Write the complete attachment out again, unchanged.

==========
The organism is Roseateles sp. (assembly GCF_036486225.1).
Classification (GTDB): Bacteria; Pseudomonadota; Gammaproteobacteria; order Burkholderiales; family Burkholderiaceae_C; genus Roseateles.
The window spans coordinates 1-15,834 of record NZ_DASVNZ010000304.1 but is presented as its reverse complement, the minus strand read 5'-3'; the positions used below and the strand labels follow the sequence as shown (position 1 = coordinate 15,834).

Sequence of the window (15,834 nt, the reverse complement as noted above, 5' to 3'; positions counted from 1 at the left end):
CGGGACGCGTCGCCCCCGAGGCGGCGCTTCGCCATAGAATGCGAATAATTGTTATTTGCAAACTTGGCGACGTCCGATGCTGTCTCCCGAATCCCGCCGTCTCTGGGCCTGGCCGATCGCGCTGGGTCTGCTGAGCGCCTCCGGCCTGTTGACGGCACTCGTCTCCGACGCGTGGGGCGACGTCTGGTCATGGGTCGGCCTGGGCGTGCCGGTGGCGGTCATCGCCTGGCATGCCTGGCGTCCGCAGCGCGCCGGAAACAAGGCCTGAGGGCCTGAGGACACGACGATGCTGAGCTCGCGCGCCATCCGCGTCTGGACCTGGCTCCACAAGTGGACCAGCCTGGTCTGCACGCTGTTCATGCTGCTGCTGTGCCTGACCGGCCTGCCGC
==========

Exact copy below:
The organism is Roseateles sp. (assembly GCF_036486225.1).
Classification (GTDB): Bacteria; Pseudomonadota; Gammaproteobacteria; order Burkholderiales; family Burkholderiaceae_C; genus Roseateles.
The window spans coordinates 1-15,834 of record NZ_DASVNZ010000304.1 but is presented as its reverse complement, the minus strand read 5'-3'; the positions used below and the strand labels follow the sequence as shown (position 1 = coordinate 15,834).

Sequence of the window (15,834 nt, the reverse complement as noted above, 5' to 3'; positions counted from 1 at the left end):
CGGGACGCGTCGCCCCCGAGGCGGCGCTTCGCCATAGAATGCGAATAATTGTTATTTGCAAACTTGGCGACGTCCGATGCTGTCTCCCGAATCCCGCCGTCTCTGGGCCTGGCCGATCGCGCTGGGTCTGCTGAGCGCCTCCGGCCTGTTGACGGCACTCGTCTCCGACGCGTGGGGCGACGTCTGGTCATGGGTCGGCCTGGGCGTGCCGGTGGCGGTCATCGCCTGGCATGCCTGGCGTCCGCAGCGCGCCGGAAACAAGGCCTGAGGGCCTGAGGACACGACGATGCTGAGCTCGCGCGCCATCCGCGTCTGGACCTGGCTCCACAAGTGGACCAGCCTGGTCTGCACGCTGTTCATGCTGCTGCTGTGCCTGACCGGCCTGCCGC